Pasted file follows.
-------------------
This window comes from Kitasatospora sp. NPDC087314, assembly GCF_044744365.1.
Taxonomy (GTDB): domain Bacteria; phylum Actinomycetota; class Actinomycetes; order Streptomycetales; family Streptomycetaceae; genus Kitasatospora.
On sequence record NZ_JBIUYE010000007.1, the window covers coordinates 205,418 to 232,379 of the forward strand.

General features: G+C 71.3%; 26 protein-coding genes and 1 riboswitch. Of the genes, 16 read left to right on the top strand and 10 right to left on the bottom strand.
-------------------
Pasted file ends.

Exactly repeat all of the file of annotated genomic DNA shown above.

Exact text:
This window comes from Kitasatospora sp. NPDC087314, assembly GCF_044744365.1.
Taxonomy (GTDB): domain Bacteria; phylum Actinomycetota; class Actinomycetes; order Streptomycetales; family Streptomycetaceae; genus Kitasatospora.
On sequence record NZ_JBIUYE010000007.1, the window covers coordinates 205,418 to 232,379 of the forward strand.

General features: G+C 71.3%; 26 protein-coding genes and 1 riboswitch. Of the genes, 16 read left to right on the top strand and 10 right to left on the bottom strand.